GETTING READY FOR THE SHOW: The AFP’s Robin Millard cited “thrilled audience members," who got a sneak peek at the final rehearsal for tomorrow's Opening Ceremony that said that the event will be “a spine-tingling extravaganza that exceeds expectations.” The “60,000-odd crowd seemed filled with enthusiasm as they flooded out of the Olympic Stadium late Wednesday” (AFP, 7/25). NBC's Ryan Seacrest said he attended the rehearsal and “to see what they put together -- the choreography -- I’m anxious to get going” ("Today," NBC, 7/26). However, SI’s Michael Farber writes athletes “used to be the centerpiece” of the Opening Ceremony, but now they serve as “extras in their own show, time fillers until the host nation marches in.” The Olympians “endure an hour or more of extravagance as the ceremony reduces the host country to stereotype in a showy infomercial that often veers into self-parody.” The original Games had “cultural and artistic components, but now we have one night of culture and art on steroids” (SI, 7/30 issue). Denver Post columnist Woody Paige said the Opening Ceremony “is longer than the Oscars” and it is “longer than it should be” (“Around The Horn,” ESPN, 7/25).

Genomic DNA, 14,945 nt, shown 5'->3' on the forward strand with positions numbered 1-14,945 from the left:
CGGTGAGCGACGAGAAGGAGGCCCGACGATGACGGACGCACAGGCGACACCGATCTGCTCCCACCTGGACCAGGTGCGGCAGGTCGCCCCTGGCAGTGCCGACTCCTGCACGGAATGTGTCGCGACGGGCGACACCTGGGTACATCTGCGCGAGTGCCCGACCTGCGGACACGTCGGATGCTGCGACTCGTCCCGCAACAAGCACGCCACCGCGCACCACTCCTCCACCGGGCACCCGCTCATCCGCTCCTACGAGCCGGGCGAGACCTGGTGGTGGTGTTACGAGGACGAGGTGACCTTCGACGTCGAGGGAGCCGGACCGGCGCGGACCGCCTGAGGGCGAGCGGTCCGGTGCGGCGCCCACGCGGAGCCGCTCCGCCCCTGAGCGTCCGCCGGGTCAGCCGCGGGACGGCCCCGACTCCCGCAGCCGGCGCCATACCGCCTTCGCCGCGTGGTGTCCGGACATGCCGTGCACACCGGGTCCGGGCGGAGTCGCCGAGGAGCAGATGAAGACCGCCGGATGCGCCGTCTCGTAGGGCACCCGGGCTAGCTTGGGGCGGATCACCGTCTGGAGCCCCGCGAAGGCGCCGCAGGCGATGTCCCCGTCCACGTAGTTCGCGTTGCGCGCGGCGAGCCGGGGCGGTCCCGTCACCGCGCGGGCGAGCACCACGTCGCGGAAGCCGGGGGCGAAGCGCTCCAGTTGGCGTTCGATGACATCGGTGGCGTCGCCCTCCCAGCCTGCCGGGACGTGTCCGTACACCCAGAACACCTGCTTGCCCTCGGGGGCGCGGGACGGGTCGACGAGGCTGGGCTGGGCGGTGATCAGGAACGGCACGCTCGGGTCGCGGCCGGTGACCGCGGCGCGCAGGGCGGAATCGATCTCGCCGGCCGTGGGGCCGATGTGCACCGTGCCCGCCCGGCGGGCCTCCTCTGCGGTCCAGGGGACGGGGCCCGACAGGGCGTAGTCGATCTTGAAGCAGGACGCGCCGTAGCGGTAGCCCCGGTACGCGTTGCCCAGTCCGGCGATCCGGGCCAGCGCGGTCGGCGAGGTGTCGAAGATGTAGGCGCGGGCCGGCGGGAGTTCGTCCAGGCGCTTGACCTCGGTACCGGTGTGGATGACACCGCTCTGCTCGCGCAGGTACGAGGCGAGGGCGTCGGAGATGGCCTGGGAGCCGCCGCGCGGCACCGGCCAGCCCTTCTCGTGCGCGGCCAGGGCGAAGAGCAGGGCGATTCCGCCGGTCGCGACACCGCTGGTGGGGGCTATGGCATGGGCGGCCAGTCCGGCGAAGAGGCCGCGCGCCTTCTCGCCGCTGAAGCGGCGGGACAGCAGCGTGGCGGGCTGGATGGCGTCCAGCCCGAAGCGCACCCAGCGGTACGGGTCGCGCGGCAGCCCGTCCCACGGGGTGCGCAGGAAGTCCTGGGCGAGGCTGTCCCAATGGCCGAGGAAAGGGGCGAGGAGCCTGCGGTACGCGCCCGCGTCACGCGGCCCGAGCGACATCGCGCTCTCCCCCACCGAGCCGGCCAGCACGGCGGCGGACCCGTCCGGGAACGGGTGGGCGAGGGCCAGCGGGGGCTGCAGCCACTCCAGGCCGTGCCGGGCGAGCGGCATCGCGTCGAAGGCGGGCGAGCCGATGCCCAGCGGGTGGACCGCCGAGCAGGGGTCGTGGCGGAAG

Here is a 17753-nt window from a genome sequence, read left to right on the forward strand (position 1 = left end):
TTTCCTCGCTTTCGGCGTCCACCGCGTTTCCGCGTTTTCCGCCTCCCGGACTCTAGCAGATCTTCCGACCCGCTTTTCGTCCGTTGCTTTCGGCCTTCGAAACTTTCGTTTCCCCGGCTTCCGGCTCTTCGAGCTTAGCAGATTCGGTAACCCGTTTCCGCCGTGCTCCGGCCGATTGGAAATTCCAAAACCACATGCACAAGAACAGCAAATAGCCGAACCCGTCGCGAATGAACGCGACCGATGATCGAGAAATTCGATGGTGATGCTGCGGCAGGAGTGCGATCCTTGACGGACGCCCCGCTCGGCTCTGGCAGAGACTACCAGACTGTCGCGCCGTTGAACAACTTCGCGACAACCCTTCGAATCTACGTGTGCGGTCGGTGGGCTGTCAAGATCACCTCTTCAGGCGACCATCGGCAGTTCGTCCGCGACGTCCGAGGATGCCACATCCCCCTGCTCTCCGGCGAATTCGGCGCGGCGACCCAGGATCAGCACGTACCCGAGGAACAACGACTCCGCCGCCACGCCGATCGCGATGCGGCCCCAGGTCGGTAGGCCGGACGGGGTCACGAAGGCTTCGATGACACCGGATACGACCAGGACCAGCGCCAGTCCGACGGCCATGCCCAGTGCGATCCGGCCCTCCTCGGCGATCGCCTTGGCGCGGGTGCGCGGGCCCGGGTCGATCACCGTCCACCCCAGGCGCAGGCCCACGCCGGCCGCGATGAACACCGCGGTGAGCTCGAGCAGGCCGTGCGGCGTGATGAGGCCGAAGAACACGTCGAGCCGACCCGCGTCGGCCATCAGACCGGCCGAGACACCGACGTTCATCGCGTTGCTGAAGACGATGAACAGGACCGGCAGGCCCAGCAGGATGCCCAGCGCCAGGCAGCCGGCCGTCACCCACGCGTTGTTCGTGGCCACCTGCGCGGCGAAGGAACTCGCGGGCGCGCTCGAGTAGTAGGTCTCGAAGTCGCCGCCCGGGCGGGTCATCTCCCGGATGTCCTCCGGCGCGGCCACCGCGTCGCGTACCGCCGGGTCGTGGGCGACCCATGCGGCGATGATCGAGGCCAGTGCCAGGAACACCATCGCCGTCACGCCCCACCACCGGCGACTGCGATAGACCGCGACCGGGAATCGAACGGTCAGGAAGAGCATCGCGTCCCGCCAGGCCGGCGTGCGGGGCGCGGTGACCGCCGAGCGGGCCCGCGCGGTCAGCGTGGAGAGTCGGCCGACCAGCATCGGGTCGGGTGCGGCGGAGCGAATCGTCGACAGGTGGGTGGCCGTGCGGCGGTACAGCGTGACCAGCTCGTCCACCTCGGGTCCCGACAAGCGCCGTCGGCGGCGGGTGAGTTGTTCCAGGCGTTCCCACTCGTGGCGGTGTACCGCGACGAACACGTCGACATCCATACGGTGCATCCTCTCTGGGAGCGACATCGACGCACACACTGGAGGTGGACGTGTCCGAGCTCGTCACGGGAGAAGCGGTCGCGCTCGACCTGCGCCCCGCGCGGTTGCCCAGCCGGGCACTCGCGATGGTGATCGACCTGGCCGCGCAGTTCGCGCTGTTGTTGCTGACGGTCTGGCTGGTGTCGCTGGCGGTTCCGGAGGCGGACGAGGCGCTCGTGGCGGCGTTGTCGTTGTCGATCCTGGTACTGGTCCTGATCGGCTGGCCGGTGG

MOMENT OF SILENCE: REUTERS’ Keith Weir noted President Obama and Republican Presidential candidate Mitt Romney have “both backed calls for a moment of silence” to honor the 11 Israeli team members killed at the ‘72 Munich Games (REUTERS, 7/25). U.S. Secretary of State Hillary Clinton also wrote to IOC President Jacques Rogge to ask the organization to hold an "appropriate memorial event" in London for the victims (AP, 7/25). In L.A., Bill Plaschke writes during the Opening Ceremony there will be “shame that will surround Rogge as he speaks of the Olympic spirit while clearly violating it.” Plaschke: “Why can't the IOC just give them that one minute? It's politics, of course.” He continues, “The IOC's arrogance is tone-deaf to the point of being laughable” (L.A. TIMES, 7/26). YAHOO SPORTS’ Dan Wetzel wrote, “Perhaps Rogge just doesn’t want to dampen the mood. Perhaps, as the Israelis contend, he’s too scared of offending Arab countries. Maybe he’s just an aristocrat who takes himself and his role in the world far too seriously. None of it makes it right” (SPORTS.YAHOO.com, 7/25). In DC, Tracee Hamilton writes under the header, “IOC Is Stubbornly Offensive On Opening Ceremonies.” If ever there was “a reason for the often overused moment of silence, this is it.” Hamilton: “What an opportunity to send a message to the world about tolerance instead of hate. Wouldn’t that be refreshing?” By “refusing” to honor the athletes, the IOC “dishonors them” (WASHINGTON POST, 7/26). In Newark, Dave D’Alessandro wrote it is “time to stop treating this like a political statement, and call it for what it is: a solemn observance of the loss of 11 men” (NJ.com, 7/25). FOXSPORTS.com's Reid Forgrave wrotes the Opening Ceremony is a "time for joy and celebration, yet that did not keep the IOC from using that event to honor a luger from Georgia who was killed during a practice run before the 2010 Winter Games" (FOXSPORTS.com, 7/25).